The world had its share of problems in 1951. The Korean War was raging in the Far East, while race riots flared in the Midwest. America was testing old atomic bombs in Las Vegas, and detonating new hydrogen ones in the Marshall Islands. Gen. Douglas MacArthur was fired for being a relentless hawk. Ethel Rosenberg were sentenced to death for allegedly hawking atomic secrets. Actor Ronald Reagan co-starred with a chimp in Bedtime for Bonzo, and red-baiting Sen. Joe McCarthy co-starred with a similar crew, in the infamous House Un-American Activities Commitee.
All things considered, it just wasn’t a very good year. Except, perhaps, in Boston. Boston in those days was a much smaller city, slower, more placid. Though the Hub was filled with marvelously well-preserved historic sites—ranging from Paul Revere’s house and the Old North Church to the Old State House and the Old South Meetinghouse—there was no organized route linking these gems together. Veteran newspaperman, Bill Schofield of the Herald Traveler did something that no one had really done before: he invented the Freedom Trail.
Schofield found a kindred spirit in Bob Winn, a member of the North End’s Old North Church who had kept that historic building open and available to the public since 1942. Aware that weekday visitors were always curious about the Old North—especially Paul Revere’s ride and the two warning lanterns that hung in the church belfry—Winn had long been regaling guests with fun and fascinating tales of yore. The two agreed, Boston’s downtown and North End historic sites had to be connected in an organized fashion, preferably with a walking route marked by attractive signs and arrows. After two or three visits with Winn, Schofield fleshed out a trail prototype in his column, in the March 8, 1951 Evening Traveler.
All I’m suggesting is that we mark out a ‘Puritan Path’ or ‘Liberty Loop’ or ‘Freedom’s Way’ or whatever you want to call it, so [visitors and locals will] know where to start and what course to follow. … [Y]ou could do the trick on a budget of just a few dollars and a bucket of paint. Not only would it add to the personality of the city, but also it would please the tourists.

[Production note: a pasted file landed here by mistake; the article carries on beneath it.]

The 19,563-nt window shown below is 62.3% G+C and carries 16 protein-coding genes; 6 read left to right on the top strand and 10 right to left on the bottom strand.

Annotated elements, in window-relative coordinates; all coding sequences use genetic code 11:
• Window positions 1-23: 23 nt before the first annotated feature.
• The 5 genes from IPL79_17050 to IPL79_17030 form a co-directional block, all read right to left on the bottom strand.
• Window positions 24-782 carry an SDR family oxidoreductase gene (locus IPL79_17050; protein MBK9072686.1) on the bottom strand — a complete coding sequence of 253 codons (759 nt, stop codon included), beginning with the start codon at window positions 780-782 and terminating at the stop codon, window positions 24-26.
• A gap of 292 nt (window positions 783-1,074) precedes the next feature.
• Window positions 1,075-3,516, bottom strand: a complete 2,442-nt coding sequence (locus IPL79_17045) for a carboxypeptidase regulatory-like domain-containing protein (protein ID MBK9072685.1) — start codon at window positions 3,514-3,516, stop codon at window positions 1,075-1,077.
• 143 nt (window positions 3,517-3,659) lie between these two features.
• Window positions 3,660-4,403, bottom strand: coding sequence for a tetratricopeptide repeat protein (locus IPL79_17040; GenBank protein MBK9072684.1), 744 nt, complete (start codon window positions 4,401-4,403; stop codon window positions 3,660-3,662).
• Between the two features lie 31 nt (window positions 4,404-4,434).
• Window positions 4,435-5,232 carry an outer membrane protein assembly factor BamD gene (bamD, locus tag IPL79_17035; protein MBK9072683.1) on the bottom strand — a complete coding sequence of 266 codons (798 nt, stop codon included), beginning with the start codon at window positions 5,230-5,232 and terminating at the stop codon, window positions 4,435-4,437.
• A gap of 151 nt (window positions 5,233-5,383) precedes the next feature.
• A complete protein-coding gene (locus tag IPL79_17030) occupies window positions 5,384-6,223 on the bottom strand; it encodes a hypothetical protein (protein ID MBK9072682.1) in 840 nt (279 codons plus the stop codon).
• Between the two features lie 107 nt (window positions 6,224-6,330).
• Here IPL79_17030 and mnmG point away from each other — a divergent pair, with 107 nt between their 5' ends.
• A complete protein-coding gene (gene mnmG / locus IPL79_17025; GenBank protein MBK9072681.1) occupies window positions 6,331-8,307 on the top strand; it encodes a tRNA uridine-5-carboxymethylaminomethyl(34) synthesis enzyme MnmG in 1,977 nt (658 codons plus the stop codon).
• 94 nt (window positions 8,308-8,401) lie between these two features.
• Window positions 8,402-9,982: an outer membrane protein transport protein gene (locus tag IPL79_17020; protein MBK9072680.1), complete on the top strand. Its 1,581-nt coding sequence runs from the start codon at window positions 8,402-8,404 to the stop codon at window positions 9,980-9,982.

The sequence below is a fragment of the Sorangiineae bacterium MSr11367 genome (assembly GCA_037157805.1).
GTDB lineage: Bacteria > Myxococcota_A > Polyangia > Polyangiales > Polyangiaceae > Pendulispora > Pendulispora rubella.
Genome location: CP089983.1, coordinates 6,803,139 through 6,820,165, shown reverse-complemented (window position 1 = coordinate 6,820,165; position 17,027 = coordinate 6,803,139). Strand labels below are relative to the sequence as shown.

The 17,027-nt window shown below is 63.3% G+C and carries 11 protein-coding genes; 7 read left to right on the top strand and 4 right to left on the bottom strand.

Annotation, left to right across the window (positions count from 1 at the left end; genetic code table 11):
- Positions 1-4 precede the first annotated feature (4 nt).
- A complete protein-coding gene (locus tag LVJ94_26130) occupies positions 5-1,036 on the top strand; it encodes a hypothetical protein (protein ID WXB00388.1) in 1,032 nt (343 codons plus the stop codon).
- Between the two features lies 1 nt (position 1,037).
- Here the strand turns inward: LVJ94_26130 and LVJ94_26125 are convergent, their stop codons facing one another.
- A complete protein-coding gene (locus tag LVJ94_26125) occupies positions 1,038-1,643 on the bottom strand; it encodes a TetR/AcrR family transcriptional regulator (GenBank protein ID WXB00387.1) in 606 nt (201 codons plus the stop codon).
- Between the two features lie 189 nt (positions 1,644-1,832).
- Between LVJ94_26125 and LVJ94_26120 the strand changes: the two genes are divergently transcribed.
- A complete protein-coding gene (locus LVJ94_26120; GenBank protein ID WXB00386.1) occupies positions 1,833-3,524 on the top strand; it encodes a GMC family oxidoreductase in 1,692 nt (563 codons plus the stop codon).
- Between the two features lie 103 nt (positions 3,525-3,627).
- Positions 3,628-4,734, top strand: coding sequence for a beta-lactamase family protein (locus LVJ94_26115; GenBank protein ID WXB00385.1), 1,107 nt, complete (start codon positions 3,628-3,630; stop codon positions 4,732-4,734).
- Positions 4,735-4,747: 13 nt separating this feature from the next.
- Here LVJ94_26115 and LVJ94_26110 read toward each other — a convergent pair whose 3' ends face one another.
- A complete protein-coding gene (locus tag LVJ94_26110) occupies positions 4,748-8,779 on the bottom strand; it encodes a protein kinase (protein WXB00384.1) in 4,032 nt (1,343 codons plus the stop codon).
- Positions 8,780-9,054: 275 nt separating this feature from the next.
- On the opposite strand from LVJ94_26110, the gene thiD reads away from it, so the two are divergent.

Schofield pounded away in his column over the next two weeks, adding Bunker Hill and Old Ironsides to the list, and embellishing his proposal. Finally, by March 31, victory was at hand. Mayor John B. Hynes brought the news that the city intended to go along with the Freedom Way plan proposed. The Boston Chamber of Commerce and the Junior Chamber of Commerce plugged the plan and hoped to see it set up in time for the year’s first big wave of tourists.
By June of 1951, the Freedom Trail was officially signed, sealed and delivered. (though no one remembers exactly how it was re-named he Freedom Trail.) Over the ensuing years, everyone watched the Freedom Trail evolve. By 1953 the Trail was attracting 40,000 people a year.
In the late 1950s and ‘60s, local businessman and philanthropist Dick Berenson helped guide the Trail to maturity. It was Berenson’s idea, for example, to add the distinctive painted red line in 1958. By 1966, the first Freedom Trail information center was opened on Boston Common, distributing free maps to some half-million visitors a year.
In 1964 the Freedom Trail Foundation was established as a non-profit to help market and preserve the Freedom Trail. Today it promotes the Trail through a series of publications, marketing and advertisting and its signature tours with 18th century costumed guides. Over 80,000 people take Freedom Trail guided tours each year. The Foundation also offers its in-school education program, the Freedom Trail Scholars, which brings the story of the American Revolution into the classroom. The Foundation’s Freedom Trail Preservation Fund is also designed to distribute money to help with capital expenses at the 16 official Trail sites. In 2011 over $125,000 was distributed to the Boston Parks & Recreation department for historic landscape renovation in the Granary Burying Ground.
In 1974, the National Park Service established the Boston National Historical Park which inlcudes eight of the 16 sites. Today there are over 21 million visitors to Boston each year and annual attendance on the entire Trail is 3.2 million people. The Freedom Trail is responsible for generating over $1 billion in annual spending.
Edited and reprinted with permission. By Susan Wilson 3/96